August 28, 2014 1 Comment
Groups have a tendency to forget activities or events that occur less frequently, particularly infrequent or irregular activities that support planning and control. The following helps to squeeze out potential and costly omissions.
You may consider using this simple agenda with a brief discussion of the supporting method that follows:
- Purpose of __________ (topic, sphere, or business area)
(NOTE: Take each “thing” from the purpose statement above and ask—“What do you do with this thing ?”—forcing “Verb-Noun”)
(NOTE: Test for omissions using the Plan ➺ Acquire ➺ Operate ➺ Control prompting)
(NOTE: eg, SIPOC)
(NOTE: eg, process flow diagram)
The developmental support steps are covered in depth in the FAST Professional Facilitative Leadership Manual. Here is a brief summary for your quick reference:
- Determine the business purpose of the planning area, process topic, or functional sphere. Strongly suggest using the “Purpose is to . . . So that . . . “ tool.
- Next is the first activity of the brainstorming method—List. Label the top of the flip chart with “VERB-NOUN” and ask the group to identify all the activities required to support the business purpose created in the prior step. Enforce the listing and capture them as verb-noun pairings only.
- Use the Plan➠Acquire➠Operate➠Control life cycle prompt to help stimulate discussion about activities that are missing.
- There needs to be at least one to two planning, one to two acquiring, bunches of operating, and at least one to two controlling activities for each business topic or scope of work.
- After identifying the various activities (sometimes called “sub-processes” by others), convert the verb-noun pairings into “use cases” or some form of input-process-output. Build one use-case for each pairing.
- Consider assigning SIPOC tables (a form of use cases) to sub-teams. SIPOC stands for the Source of the input, Input(s) required to complete the activity, Process (ie, our activity), Output resulting from the activity, and Customer or client of the output. Demonstrate one or two in entirety with the whole group and then separate the participants out into two or three groups.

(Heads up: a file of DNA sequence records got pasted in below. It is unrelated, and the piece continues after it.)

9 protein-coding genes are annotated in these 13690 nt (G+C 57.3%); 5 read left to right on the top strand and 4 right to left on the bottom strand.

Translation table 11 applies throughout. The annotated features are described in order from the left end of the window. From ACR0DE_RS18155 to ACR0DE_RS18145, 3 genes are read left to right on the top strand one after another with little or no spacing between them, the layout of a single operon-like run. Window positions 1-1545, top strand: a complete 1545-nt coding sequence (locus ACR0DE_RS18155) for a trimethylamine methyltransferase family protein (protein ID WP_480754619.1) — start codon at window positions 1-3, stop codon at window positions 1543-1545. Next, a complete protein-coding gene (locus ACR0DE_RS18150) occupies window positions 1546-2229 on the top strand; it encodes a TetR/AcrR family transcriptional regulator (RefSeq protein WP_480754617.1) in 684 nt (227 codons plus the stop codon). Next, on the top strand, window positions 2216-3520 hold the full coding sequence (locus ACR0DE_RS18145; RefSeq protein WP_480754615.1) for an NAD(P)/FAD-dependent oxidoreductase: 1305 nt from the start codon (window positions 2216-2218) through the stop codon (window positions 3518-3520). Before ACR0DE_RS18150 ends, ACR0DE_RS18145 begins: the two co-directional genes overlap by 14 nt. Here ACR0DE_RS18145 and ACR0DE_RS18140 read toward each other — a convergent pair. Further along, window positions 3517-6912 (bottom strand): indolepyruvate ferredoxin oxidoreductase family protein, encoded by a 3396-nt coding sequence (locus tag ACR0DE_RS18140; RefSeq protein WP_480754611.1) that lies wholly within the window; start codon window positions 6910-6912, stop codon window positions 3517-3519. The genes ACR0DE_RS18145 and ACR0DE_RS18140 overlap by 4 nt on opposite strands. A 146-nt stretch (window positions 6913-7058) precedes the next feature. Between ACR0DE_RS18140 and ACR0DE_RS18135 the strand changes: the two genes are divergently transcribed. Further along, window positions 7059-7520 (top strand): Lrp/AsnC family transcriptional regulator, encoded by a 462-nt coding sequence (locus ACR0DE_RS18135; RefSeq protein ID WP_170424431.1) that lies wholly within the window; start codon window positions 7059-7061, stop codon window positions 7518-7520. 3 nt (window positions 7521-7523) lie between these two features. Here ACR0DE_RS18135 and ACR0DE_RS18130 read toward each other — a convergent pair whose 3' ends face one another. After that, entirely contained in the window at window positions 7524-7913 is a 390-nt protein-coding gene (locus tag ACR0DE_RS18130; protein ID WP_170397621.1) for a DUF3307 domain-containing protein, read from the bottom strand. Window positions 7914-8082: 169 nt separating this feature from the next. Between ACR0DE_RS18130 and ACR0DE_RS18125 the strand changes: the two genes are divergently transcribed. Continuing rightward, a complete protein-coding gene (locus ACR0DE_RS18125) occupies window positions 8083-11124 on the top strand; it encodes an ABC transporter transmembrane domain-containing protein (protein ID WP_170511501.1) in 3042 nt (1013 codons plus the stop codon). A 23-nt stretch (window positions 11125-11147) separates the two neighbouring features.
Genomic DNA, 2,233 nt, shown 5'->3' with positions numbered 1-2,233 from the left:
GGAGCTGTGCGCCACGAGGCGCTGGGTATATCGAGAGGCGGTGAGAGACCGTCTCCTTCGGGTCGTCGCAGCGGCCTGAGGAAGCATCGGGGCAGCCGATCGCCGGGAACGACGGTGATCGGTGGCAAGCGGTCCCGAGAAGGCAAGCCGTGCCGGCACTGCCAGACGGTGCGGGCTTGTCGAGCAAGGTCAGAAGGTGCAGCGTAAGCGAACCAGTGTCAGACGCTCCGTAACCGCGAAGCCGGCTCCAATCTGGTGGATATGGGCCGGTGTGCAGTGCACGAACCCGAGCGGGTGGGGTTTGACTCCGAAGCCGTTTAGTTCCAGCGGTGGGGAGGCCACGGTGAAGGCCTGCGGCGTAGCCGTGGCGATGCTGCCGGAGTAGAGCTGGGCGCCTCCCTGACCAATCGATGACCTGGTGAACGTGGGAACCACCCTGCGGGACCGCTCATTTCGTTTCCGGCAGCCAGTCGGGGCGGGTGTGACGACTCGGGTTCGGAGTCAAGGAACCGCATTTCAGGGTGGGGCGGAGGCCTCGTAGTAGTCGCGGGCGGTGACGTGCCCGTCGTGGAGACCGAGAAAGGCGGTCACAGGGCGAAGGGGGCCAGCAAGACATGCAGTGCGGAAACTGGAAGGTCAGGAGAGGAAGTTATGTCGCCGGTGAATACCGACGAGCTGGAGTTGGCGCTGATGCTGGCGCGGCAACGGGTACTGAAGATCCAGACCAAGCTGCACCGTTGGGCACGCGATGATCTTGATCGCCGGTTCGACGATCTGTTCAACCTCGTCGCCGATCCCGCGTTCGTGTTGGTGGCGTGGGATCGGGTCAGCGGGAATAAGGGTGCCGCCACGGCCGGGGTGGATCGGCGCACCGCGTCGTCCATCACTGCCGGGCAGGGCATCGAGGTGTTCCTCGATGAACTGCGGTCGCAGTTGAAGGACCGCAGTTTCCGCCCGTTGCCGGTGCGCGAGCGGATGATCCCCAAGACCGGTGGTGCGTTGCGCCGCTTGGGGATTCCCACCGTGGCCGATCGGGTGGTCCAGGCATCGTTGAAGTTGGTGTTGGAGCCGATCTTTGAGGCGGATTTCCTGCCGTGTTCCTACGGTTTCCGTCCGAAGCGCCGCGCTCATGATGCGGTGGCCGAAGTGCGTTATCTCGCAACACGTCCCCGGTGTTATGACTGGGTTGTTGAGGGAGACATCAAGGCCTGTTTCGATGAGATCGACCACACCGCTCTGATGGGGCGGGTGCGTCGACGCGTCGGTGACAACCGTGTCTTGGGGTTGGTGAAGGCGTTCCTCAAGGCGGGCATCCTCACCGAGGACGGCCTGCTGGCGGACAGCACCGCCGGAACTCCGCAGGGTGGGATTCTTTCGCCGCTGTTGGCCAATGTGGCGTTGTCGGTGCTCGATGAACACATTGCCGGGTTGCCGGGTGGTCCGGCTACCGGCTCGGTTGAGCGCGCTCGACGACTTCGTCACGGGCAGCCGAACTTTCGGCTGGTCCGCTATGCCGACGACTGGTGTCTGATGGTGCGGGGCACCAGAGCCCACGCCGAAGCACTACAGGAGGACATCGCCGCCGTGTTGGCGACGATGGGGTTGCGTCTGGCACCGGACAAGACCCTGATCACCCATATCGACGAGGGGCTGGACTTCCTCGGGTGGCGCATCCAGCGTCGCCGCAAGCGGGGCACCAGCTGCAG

- For each activity (ie, verb-noun pairing), build a narrative statement that captures the purpose of the activity (ie, WHY) and HOWitis being performed, then:
- Continue to identify the specific outputs or what changes as a result of having completed the activity.
- Link the outputs with the customer or client of each; ie, who is using each output.
- Next identify the inputs required to support the activity.
- Finally identify the sources of the inputs.
An illustrative SIPOC chart is shown below based on a mountain climbing metaphor. The focal verb-noun pairing is “pack supplies”.
Summary of steps to be included in this sequence
- Identify the activity (ie, process) and its purpose and discuss WHY it is performed.
- Detail HOW it is or should be performed.
- List the outputs from the completed activity.
- Link the outputs to the respective clients or customers.
- List the inputs needed to complete the activity.
- Identify the source(s) for each of the inputs.
To build clear definition of “requirements”, provide a visual illustration or template. Additionally,
- Have the group pre-build all the potential sources and customers of the process and code them so that when you build the SIPOC tables, the group can refer to the code letter/ number instead of the full name (thus substantially speeding up the method). As you discover new sources or customers, simply add them.
- Learn to ‘shut up’ after asking questions and seek to understand rather than be understood.
- Write down participant response immediately and fully.
- Provide visual feedback, preferably through modeling.
- Advance from activity identification to the inputs and outputs required to support the activity; then associate each with its sources and clients (SIPOC).
- Separate the WHAT (ie, abstract) from the HOW (ie, concrete).
Let us know what you think by commenting below. For additional methodology and team-based meeting support for your change initiative, refer to “Change or Die, a Business Process Improvement Manual” for much of the support you might need.
Become Part of the Solution, Improve Your Facilitation Skills
The FAST curriculum on Professional Facilitation Skills details the responsibilities and dynamics mentioned above. Remember, nobody is smarter than everybody, so consult your FAST Facilitator Reference Manual or attend a FAST professional facilitative leadership training workshop offered around the world (see MG Rush for a current schedule — an excellent way to earn 40 PDUs from PMI, CDUs from IIBA, or CEUs).
Do not forget to order Change or Die if you’re working on a business process improvement project. It provides detailed workshop agendas and detailed tools to make your role easier and your team’s performance a lot more effective—daring you to embrace the will, wisdom, and activities that amplify a facilitative leader.